6. Slow Down YouTube Videos

When you’re learning a language, native speakers talking at normal speed can seem fast-paced. Don’t feel bad if you’re finding it hard to keep up with the video you’re watching. The more you practise, the quicker you’ll learn to decipher what’s being said. It’s one of those skills that you pick up over time.

Until that moment comes, try slowing the videos down, so that the dialogue is being said at a pace you understand.

The easiest way of doing this is to press the < and > keys on your keyboard, which are the default keys for changing the video speed. But this may not be the case for you if you have a non-English keyboard or have changed your settings. In that case, click the “cog” symbol in the lower right corner of the video to open the settings, then click “speed”. You can then adjust the speed to whatever works best for you.

7. Search for Songs in Your Target Language

Music is a fun way to improve your listening skills and pick up new vocabulary.

Unlike TV shows and movies, pretty much every popular song in existence has its own music video, which is available on YouTube.

Get to know the bands or solo artist who sing their songs in your target language, then look them up online. Once you’ve found the songs, get singing!

The beauty of YouTube, is that you can play these songs, for free, as many times as you like. Once you’ve memorized the lyrics, you can move to the bathroom and practise your vocal range as you take your morning shower.

8. Upload Your Own Practice Videos

Here’s another step that takes a bit of courage to execute.

I believe it’s important to keep yourself accountable when undertaking a task like learning a foreign language. One of the ways of doing this is to start a blog. Another is to upload videos of your progress to YouTube.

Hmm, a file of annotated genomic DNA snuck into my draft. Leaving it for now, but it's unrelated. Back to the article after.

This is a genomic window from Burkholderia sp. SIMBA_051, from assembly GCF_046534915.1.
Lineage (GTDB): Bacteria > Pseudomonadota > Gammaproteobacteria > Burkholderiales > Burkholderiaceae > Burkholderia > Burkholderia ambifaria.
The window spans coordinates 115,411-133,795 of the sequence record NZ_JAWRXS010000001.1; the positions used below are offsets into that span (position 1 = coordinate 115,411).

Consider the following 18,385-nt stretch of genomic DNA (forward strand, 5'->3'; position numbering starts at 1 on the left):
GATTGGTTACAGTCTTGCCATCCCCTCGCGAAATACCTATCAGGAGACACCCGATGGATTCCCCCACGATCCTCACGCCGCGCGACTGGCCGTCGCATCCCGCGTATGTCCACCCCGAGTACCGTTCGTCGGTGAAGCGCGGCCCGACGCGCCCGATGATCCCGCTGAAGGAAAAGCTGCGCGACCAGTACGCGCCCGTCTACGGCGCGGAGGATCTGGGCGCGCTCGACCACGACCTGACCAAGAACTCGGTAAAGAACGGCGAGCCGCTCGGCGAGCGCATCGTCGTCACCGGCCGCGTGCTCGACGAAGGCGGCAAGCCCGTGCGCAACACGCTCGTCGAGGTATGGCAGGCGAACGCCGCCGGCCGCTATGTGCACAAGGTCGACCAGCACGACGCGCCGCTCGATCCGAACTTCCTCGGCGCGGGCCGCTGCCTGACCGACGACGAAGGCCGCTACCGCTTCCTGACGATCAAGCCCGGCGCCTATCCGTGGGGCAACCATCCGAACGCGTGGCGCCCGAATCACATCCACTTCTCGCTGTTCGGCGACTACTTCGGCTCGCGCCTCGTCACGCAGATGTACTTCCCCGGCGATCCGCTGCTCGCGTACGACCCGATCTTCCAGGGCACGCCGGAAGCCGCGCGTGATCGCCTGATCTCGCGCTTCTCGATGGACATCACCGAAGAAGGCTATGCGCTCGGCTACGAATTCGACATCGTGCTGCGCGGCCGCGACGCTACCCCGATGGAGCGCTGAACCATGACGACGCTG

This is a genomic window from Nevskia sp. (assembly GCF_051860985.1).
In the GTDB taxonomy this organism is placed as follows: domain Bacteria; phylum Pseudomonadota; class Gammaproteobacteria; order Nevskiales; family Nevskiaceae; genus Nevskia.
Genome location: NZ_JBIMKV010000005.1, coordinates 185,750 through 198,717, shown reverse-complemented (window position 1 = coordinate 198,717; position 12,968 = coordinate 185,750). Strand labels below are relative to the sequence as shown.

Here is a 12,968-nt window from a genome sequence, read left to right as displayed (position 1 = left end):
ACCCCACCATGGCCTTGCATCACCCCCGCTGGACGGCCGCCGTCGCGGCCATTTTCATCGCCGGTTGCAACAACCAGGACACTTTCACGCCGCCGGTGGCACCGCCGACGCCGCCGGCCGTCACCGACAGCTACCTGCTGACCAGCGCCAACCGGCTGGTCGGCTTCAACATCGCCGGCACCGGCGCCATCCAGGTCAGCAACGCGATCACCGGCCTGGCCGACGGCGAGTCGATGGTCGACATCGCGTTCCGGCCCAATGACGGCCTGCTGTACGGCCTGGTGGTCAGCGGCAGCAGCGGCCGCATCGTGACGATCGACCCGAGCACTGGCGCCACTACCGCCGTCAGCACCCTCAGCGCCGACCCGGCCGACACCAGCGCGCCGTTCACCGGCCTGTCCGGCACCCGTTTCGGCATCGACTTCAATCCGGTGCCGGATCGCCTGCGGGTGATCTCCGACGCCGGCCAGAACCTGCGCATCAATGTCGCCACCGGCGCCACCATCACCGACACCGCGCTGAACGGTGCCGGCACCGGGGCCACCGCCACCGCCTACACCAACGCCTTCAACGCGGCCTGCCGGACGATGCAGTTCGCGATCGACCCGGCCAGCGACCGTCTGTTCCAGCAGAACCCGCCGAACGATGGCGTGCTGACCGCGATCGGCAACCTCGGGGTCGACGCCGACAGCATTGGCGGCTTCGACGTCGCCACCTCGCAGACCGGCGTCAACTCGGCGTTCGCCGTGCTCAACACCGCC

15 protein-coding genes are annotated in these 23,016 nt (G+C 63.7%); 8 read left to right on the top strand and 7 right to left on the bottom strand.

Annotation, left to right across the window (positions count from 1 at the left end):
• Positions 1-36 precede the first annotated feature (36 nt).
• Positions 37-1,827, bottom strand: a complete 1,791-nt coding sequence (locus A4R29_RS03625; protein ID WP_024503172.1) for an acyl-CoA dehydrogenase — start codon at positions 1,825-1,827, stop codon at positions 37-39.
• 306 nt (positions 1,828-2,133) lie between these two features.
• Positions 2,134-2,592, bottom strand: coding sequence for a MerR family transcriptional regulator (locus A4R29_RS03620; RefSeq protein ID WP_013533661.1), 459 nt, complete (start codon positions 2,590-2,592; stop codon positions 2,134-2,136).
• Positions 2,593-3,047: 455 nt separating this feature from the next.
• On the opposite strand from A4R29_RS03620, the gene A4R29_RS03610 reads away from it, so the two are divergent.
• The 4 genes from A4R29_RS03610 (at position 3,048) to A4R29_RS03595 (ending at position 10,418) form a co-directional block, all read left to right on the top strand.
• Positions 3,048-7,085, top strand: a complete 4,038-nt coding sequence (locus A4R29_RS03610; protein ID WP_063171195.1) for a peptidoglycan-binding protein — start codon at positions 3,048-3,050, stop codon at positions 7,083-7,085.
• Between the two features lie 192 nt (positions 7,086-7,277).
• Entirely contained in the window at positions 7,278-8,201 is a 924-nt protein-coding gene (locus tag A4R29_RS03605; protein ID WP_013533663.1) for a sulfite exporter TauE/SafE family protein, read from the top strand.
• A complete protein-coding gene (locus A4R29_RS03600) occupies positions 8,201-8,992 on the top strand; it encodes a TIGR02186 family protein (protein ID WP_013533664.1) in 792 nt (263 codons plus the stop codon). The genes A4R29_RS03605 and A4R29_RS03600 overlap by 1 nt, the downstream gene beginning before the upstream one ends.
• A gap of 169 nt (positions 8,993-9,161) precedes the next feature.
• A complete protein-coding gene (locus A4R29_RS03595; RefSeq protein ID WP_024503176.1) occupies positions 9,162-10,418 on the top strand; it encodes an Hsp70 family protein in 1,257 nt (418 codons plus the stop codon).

It really isn’t as scary as it sounds! I know putting yourself out there can seem incredibly daunting at first. Yet, it is fear that primarily stops many of us from doing the things we want to do. Once we overcome this fear, we start to realise just how far our capabilities as human beings can extend.

Suddenly, all our hopes and dreams don’t seem so ridiculously out of reach.

Uploading videos of your progress to YouTube can help in many ways. You’ll get over your fear of speaking in a foreign tongue in public. It will help hold you accountable to your goal. Your videos may also reach a new audience, and rally a positive community around you. You’ll also pick up a new skill – video editing isn’t quite as simple as it looks!

Not sure of where to start? Never fear. I’ve been recording and uploading videos in a foreign language for quite a few years now and have picked up many tricks along the way.

Once you’ve created your video, you can share it with the Fluent in 3 Months (Fi3M) community here.

9. Translate YouTube Comments

Sometimes, YouTube comments are more entertaining than the video (I should know – I’ve received stacks of comments on Fi3M over the years, many of which I’ve enjoyed).

If you happen to find a video in your target language that you feel confident you understand, try your hand at translating the comments underneath!

You may end up feeling quite confused. You might lose a little bit of faith in humanity. Either way, you’ll be amused.

Bonus points if you take the time to reply to a comment in your target language.

10. Subscribe to Polyglot Channels

There are loads of polyglots around the world with a strong online presence. These people are the ultimate language hackers – there’s a lot you can learn from them.

I’ve uploaded tons of videos in many different languages over the years. My friends Lucas Lampariello, Susanna Zaraysky, Steve Kaufmann, Olly Richards, Lindsay Williams and Richard Simcott each have their own YouTube channels, on which they vlog fairly regularly.

We’ve each dealt with our own challenges in language learning, and have managed to overcome them to get where we are today.

Have a burning desire to find out how we did it? Subscribe to our YouTube channels to learn our secrets!

author headshot

Benny Lewis

Founder, Fluent in 3 Months

Fun-loving Irish guy, full-time globe trotter and international bestselling author. Benny believes the best approach to language learning is to speak from day one.

Speaks: Spanish, French, German, Italian, Portuguese, Esperanto, Mandarin Chinese, American Sign Language, Dutch, Irish